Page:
Organizers made no secret of their immediate goal for Monday morning, which was to block access to the stock exchange. Long since surrendering to the reality of police infiltration, protesters had become open about their plans. They hoped to create human “walls” at intersections, composed of protesters linking arms. Organizers had identified four initial meeting points in different corners of the Financial District. The protesters, starting at these separate points, would then converge on the streets around the stock exchange in time for the opening bell.
By 7:30, about 200 protesters, plus half again as many media, had gathered at one of the checkpoints, Vietnam Veterans Memorial Plaza, next to 55 Water Street. In one corner of the plaza, a thick line of blue-uniformed police, headed by a half-dozen white-shirted commanders, stood in the shadow of a skyscraper, watching them.
“Hey everyone,” yelled Austin Guest. “We’re going to shut down Wall Street today!”
The protesters split into smaller groups, each armed with its own route and plan of action. Most hoped to block an intersection for a little while, disperse before they were arrested, and then repeat the process.
“It’s not about holding a space,” explained one group leader to his team. “It’s about creating a disruption."
At 8 a.m., the protesters set off. A big clump of demonstrators made their way up Water Street, then into the canyons of the Financial District, the police on their tail. As they passed under some scaffolding, a burly construction worker leaned down from his plank and gave a thumbs up.
“Is this Occupy Wall Street?” he asked. “O.K., all right. Down with Romney, eh?”
In the early days of Occupy Wall Street, many of the movement’s “actions” were spontaneous. Part of the movement’s allure to the media was its unpredictability. One day Occupy could seem to summon, with minimal planning, thousands of people to Times Square. The next day would bring a series of wildcat marches on Lower Manhattan. What the protesters would do next and how the police would react was a constant surprise.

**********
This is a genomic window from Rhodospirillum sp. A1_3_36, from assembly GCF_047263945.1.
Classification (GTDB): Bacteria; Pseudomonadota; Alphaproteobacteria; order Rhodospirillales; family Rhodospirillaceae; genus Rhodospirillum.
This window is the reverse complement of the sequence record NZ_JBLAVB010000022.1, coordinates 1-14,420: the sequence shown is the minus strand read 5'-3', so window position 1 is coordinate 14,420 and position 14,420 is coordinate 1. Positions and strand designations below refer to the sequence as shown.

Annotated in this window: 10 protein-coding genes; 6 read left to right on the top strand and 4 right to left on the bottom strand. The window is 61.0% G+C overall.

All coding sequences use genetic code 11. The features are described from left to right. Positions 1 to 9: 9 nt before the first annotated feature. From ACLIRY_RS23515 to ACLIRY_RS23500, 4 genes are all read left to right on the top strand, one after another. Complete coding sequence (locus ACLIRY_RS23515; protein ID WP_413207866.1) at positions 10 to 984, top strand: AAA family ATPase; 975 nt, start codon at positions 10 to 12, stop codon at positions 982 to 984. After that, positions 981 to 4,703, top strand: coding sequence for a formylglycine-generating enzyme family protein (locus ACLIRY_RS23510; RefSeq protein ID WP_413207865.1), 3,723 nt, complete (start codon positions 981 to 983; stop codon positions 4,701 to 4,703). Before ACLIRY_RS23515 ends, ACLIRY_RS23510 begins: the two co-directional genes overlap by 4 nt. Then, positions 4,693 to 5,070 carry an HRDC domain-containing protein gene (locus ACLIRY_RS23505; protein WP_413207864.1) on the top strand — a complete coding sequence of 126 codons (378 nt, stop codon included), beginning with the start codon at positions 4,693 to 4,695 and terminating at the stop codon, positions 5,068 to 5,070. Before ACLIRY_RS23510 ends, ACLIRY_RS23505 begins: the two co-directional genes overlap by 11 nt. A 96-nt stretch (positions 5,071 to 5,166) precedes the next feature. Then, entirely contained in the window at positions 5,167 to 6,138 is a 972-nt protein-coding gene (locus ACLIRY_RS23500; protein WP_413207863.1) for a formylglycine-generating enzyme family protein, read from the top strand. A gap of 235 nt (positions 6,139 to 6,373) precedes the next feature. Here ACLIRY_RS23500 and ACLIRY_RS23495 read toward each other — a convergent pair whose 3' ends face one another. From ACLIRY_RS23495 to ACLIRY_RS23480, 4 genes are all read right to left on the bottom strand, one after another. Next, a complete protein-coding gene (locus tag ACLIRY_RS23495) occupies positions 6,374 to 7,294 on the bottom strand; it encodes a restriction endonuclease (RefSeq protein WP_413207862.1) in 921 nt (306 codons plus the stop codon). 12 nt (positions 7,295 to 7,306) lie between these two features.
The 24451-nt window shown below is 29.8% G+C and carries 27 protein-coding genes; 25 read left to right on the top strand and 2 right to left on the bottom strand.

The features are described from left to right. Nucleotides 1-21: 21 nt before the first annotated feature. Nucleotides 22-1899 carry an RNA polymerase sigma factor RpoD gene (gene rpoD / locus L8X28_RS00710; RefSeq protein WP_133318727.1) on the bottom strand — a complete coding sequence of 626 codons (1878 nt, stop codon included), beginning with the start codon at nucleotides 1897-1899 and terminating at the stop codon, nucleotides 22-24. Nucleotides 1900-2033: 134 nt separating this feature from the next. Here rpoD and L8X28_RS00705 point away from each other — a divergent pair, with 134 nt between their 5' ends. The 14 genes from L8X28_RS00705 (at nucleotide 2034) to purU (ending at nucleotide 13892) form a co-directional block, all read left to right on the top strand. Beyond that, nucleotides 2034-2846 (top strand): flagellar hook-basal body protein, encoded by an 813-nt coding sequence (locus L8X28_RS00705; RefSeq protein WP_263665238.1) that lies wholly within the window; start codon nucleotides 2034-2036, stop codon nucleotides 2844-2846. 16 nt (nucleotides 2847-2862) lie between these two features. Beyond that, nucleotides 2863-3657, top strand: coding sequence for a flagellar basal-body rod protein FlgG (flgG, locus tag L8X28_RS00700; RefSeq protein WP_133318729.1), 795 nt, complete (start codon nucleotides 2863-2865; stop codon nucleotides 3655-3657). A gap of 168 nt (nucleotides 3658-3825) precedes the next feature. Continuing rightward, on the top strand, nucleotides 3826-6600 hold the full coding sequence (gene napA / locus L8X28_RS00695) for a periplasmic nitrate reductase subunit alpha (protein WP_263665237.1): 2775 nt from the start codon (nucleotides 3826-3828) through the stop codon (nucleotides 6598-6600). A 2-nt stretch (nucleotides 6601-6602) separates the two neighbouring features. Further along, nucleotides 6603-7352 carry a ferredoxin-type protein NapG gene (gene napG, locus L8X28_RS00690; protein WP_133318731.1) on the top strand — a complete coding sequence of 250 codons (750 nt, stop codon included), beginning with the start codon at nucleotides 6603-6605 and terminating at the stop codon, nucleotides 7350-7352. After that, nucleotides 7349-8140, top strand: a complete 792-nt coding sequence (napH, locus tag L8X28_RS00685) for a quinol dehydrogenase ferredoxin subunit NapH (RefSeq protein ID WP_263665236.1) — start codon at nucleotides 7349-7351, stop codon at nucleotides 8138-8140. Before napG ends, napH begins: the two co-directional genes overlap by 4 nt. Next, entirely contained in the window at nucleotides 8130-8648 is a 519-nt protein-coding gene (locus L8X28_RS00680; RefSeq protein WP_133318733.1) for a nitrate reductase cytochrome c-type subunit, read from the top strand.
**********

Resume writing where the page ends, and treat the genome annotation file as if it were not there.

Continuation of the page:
Since then, Occupy’s demonstrations have stiffened into a kind of formal dance, and protesters, police and media have memorized the steps.
It begins with a band of protesters, bearing signs and flags and musical instruments, marching down the sidewalk. A column of police trots beside them, white twist-tie cuffs swinging from their hips. Photographers with big telephoto lenses run up and down the line, clicking away. The protesters chant “We are the 99 percent” or “Banks got bailed out! We got sold out!” or any of a dozen stock slogans. The sound bounces off the tall buildings. Some protesters heckle the police. Others urge them to shed their riot gear and join the demonstration. The police don’t respond.
If a protester steps into the street or a photographer climbs up onto a lamppost, an officer barks at him to get back on the sidewalk. After a few blocks, the protesters stop at an intersection, clotting the street with bodies. They cheer and chant and wave their signs. Taking a megaphone from one of his men, a police commander orders them to disperse: anyone who doesn’t will be arrested. The protesters stay for a minute or two, thumbing their noses, then march on. The police and the photographers follow.
Often, as was the case on Monday morning, one of the protesters is too slow to disperse. Or maybe she steps off the sidewalk for too long. She’s thrown to the ground and arrested. A scrum of photographers crowds around, hoping for an action shot they can sell to the wires. Yellow-hatted legal observers run up, scribbling in their notebooks.